KING GEORGE V PARK

2

2M

JOHN WHITTON BRIDGE CURTILAGE

st

or

s

m

in 2M

URBAN DESIGN REPORT | 46

ey

m

in

UHRS POINT RESERVE


ROBERTS DAY | 47


RHODES EAST PRIORITY INVESTIGATION AREA

Approximate Area (SQM)

CREATING THE STRUCTURE PLAN LAND USE DEVELOPMENT SUMMARY Land uses have been allocated across the Structure Plan to reflect technical advise provided by the Project Team and community views as documented in the Community Workshop Outcomes Report. A key principle is to encourage multi-purpose trips through the location and combination of land uses. The following land uses, yields and population reflect the ultimate development scenario subject to the realisation of transport improvements and interventions. The staging for this project is discussed in the final section of this report and reflects the development capacity that can be achieved with specific local interventions.

GATEWAY/STATION - BASED CONVENIENCE RETAIL

TOTAL: 6,00- 6,500 SQM

Potential uses may include: Supermarket Speciality Food Grocers/Liquor Restaurants and Fast Food Speciality and Personal Services Non-retail services

1,500 - 2,000m2 600m2 1,000 - 1,500m2 1,500m2 500 - 1,000m2

LEEDS STREET FORESHORE DESTINATION RETAIL

7,000 SQM (TBC)

Potential uses may include: Micro-Brewery Wine, cheese, olives Wine Bars, cafĂŠs Small gourmet supermarket such as a Thomas Dux

*See Note

Vertical Urban Primary School Potential for it to be delivered as part of a developer funded integrated mixed use development and collocated with multi-purpose community space. The building would need a 2,000 square metre floor plate and would have to have one floor internal play as well as roof top play. It would need to be 4 storeys in height to accommodate the free play and GFA required. The school would also need access to the existing public open space to meet the free play space metric.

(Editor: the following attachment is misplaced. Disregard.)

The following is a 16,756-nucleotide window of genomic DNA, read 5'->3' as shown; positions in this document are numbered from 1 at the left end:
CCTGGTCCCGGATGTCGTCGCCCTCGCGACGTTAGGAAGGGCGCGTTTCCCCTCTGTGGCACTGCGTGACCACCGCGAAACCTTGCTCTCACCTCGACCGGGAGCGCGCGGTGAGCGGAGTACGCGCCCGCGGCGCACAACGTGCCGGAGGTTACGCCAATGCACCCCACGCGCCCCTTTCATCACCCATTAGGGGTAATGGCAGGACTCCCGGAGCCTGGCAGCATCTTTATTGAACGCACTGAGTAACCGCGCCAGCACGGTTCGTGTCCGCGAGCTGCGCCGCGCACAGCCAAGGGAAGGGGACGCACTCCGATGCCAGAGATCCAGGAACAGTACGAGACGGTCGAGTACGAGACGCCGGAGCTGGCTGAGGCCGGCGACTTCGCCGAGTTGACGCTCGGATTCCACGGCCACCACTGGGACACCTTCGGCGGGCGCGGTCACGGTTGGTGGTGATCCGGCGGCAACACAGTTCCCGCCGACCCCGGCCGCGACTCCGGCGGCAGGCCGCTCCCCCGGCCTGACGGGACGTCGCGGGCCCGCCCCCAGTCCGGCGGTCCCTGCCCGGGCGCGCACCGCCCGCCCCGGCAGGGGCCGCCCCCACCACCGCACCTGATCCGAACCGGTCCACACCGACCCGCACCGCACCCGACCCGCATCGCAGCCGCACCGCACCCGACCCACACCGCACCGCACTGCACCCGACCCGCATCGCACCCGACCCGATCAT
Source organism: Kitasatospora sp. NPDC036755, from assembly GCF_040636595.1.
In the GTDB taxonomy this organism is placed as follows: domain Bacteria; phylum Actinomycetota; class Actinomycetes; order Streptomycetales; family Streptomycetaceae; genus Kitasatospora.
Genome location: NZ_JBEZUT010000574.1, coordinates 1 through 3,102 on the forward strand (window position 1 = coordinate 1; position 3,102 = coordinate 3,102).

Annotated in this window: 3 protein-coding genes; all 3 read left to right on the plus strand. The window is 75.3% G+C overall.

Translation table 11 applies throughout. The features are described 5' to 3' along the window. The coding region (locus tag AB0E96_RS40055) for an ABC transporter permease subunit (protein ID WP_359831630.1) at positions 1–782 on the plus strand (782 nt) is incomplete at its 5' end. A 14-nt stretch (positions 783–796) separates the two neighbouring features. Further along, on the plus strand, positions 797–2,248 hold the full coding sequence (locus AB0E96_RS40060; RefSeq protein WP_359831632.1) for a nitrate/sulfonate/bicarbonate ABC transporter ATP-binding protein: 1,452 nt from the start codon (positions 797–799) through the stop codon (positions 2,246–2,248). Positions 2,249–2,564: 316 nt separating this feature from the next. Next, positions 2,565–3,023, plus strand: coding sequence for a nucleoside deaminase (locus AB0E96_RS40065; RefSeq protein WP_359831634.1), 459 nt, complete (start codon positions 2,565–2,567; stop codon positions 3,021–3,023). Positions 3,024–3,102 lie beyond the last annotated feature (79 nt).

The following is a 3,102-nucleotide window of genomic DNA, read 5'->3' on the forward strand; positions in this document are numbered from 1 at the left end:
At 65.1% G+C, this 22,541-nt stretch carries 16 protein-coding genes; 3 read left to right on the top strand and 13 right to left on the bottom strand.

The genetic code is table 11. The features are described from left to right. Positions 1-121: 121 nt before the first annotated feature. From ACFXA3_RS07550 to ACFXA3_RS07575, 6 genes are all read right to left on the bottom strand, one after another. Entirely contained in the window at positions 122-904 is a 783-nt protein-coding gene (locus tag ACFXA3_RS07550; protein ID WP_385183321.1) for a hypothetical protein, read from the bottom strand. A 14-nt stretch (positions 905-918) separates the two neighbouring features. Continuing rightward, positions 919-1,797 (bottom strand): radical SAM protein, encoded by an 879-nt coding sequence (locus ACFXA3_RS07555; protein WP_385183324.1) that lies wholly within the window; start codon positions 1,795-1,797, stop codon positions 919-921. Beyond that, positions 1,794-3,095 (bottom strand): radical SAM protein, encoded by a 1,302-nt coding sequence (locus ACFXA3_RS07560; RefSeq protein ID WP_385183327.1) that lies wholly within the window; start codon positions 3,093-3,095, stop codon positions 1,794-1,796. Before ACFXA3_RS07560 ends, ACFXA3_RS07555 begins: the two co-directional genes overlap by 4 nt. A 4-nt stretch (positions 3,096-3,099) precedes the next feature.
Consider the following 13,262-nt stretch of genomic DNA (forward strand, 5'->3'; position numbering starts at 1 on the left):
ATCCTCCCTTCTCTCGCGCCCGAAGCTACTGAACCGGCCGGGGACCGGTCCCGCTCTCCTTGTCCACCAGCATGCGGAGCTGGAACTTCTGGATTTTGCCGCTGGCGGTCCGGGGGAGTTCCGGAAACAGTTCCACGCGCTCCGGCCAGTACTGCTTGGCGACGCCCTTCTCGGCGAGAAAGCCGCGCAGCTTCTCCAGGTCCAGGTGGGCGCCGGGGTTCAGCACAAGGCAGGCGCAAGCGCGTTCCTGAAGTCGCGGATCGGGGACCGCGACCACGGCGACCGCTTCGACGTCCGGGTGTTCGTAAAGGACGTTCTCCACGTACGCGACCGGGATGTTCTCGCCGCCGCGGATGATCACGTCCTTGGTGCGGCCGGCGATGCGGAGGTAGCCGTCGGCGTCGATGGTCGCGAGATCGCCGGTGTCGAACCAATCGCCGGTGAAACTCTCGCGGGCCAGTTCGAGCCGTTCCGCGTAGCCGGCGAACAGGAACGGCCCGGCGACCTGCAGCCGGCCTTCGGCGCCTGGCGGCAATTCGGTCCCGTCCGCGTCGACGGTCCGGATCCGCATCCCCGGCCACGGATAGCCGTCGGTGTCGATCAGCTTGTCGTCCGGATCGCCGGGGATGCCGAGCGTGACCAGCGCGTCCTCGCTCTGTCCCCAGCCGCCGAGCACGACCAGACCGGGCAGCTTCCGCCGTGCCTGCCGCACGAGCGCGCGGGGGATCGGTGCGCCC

School: 5,700 gross SQM/0.57ha/26 classrooms Integrated Community Space (part of the mixed use corner): 3 - 4,000 sqm

Concord Road Ground Floor: Mandatory Adaptive Ground Floor

380 lineal metres of Concord Road frontage Total: 2,900m2

Provision of small to medium office space of 50 - 250m2 located along Concord Road adjoining the Station or the Leeds Street Precinct Mixed Use Corners x 3 These provide community, cultural and/ or retail spaces collocated with intimate open spaces.

URBAN DESIGN REPORT | 48

Open Space: 100 sqm x 3= 300m2 Mixed Use Floorspace: 25 sqm x 3= 75m2


N

Parramatta River

Wentworth Point

INDICATIVE POPULATION (BASED ON 2.3 PEOPLE PER DWELLING)

794

1,826

Leeds Street Foreshore Precinct

1,355

3,117

The High Point

962

2,213

Concord Road Corridor

478

1,099

TOTAL

3,589

8,255

Bri

Residential Leeds St

Mixed Use including potential primary school

Cavell Ave

Rhodes East Gateway

e Ryd

Walker St

INDICATIVE DWELLING YIELD

Averill St

Destination Parramatta River Retail

(with residential above)

Nina Gray Ave

Denham St

Ben

nel ong

Pedestrian Link

Blaxland Rd

CHARACTER AREA

FIGURE 8 URBAN DESIGN PLAN dge

Bri

dge

Pedestrian Bridge

Cropley St

Potential Pedestrian Railway Overpass Location

lyn St

Gauthorpe St

Conc ord R

d

Llewel

Rhodes East current population is 733 ‘ABS 2015’ quoted in ‘Demographic Profile’ (DPE 2015). The above calculations provide an early indication of the amount of residential GFA and yield that is required to make redevelopment feasible at Rhodes East based on the individual land values of each Character Area. Understanding the feasibility is critical to working towards a viable traffic and transport solution.

Land Bridge Site McIlwaine Park

Adaptive Ground Floor Priority (with residential above)

Rhodes Station

Mixed Use Corner Corner Plaza

Rhodes West

Public Open Space Rhodes Corporate Park

River Activation Ferry Wharf (proposed)

0

250

500m

Concord Hospital

Land to be Rezoned ROBERTS DAY | 49


RHODES EAST PRIORITY INVESTIGATION AREA

Parramatta River

Wentworth Point

ge

rid

eB Ryd

N

Cavell Ave

Leeds St